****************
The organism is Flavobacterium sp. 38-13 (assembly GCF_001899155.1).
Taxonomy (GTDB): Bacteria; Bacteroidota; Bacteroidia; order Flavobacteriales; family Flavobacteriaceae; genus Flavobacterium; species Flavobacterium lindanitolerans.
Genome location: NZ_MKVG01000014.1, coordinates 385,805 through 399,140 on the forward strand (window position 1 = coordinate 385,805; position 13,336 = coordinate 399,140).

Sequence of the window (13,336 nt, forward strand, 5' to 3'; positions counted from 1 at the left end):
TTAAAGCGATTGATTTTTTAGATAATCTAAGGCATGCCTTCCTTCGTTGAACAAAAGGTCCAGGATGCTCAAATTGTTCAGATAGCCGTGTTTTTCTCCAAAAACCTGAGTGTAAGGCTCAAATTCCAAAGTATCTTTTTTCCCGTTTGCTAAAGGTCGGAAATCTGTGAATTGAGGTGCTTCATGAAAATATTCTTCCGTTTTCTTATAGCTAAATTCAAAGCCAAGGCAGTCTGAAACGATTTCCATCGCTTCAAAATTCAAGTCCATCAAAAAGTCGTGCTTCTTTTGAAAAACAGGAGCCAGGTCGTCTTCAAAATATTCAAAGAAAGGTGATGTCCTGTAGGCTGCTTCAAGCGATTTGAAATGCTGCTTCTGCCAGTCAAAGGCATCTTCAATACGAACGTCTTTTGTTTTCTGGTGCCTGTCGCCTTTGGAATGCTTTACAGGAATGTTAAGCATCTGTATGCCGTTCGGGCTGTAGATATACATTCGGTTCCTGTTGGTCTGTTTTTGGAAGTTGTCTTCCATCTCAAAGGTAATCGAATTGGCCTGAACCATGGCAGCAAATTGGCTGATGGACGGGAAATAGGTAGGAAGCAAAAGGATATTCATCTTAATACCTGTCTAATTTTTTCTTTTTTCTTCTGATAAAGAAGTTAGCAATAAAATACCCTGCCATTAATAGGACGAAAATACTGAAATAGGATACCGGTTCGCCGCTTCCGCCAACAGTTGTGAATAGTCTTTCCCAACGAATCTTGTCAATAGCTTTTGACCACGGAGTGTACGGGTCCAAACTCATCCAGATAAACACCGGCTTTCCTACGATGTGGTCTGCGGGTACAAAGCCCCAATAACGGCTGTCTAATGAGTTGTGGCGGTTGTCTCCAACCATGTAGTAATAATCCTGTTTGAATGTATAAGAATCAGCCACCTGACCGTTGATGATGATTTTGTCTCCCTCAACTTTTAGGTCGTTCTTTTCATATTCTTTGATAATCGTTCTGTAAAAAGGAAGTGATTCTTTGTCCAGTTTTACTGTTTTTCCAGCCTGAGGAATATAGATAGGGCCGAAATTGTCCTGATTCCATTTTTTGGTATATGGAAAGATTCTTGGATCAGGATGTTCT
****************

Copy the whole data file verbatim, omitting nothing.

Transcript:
The organism is Flavobacterium sp. 38-13 (assembly GCF_001899155.1).
Taxonomy (GTDB): Bacteria; Bacteroidota; Bacteroidia; order Flavobacteriales; family Flavobacteriaceae; genus Flavobacterium; species Flavobacterium lindanitolerans.
Genome location: NZ_MKVG01000014.1, coordinates 385,805 through 399,140 on the forward strand (window position 1 = coordinate 385,805; position 13,336 = coordinate 399,140).

Sequence of the window (13,336 nt, forward strand, 5' to 3'; positions counted from 1 at the left end):
TTAAAGCGATTGATTTTTTAGATAATCTAAGGCATGCCTTCCTTCGTTGAACAAAAGGTCCAGGATGCTCAAATTGTTCAGATAGCCGTGTTTTTCTCCAAAAACCTGAGTGTAAGGCTCAAATTCCAAAGTATCTTTTTTCCCGTTTGCTAAAGGTCGGAAATCTGTGAATTGAGGTGCTTCATGAAAATATTCTTCCGTTTTCTTATAGCTAAATTCAAAGCCAAGGCAGTCTGAAACGATTTCCATCGCTTCAAAATTCAAGTCCATCAAAAAGTCGTGCTTCTTTTGAAAAACAGGAGCCAGGTCGTCTTCAAAATATTCAAAGAAAGGTGATGTCCTGTAGGCTGCTTCAAGCGATTTGAAATGCTGCTTCTGCCAGTCAAAGGCATCTTCAATACGAACGTCTTTTGTTTTCTGGTGCCTGTCGCCTTTGGAATGCTTTACAGGAATGTTAAGCATCTGTATGCCGTTCGGGCTGTAGATATACATTCGGTTCCTGTTGGTCTGTTTTTGGAAGTTGTCTTCCATCTCAAAGGTAATCGAATTGGCCTGAACCATGGCAGCAAATTGGCTGATGGACGGGAAATAGGTAGGAAGCAAAAGGATATTCATCTTAATACCTGTCTAATTTTTTCTTTTTTCTTCTGATAAAGAAGTTAGCAATAAAATACCCTGCCATTAATAGGACGAAAATACTGAAATAGGATACCGGTTCGCCGCTTCCGCCAACAGTTGTGAATAGTCTTTCCCAACGAATCTTGTCAATAGCTTTTGACCACGGAGTGTACGGGTCCAAACTCATCCAGATAAACACCGGCTTTCCTACGATGTGGTCTGCGGGTACAAAGCCCCAATAACGGCTGTCTAATGAGTTGTGGCGGTTGTCTCCAACCATGTAGTAATAATCCTGTTTGAATGTATAAGAATCAGCCACCTGACCGTTGATGATGATTTTGTCTCCCTCAACTTTTAGGTCGTTCTTTTCATATTCTTTGATAATCGTTCTGTAAAAAGGAAGTGATTCTTTGTCCAGTTTTACTGTTTTTCCAGCCTGAGGAATATAGATAGGGCCGAAATTGTCCTGATTCCATTTTTTGGTATATGGAAAGATTCTTGGATCAGGATGTTCT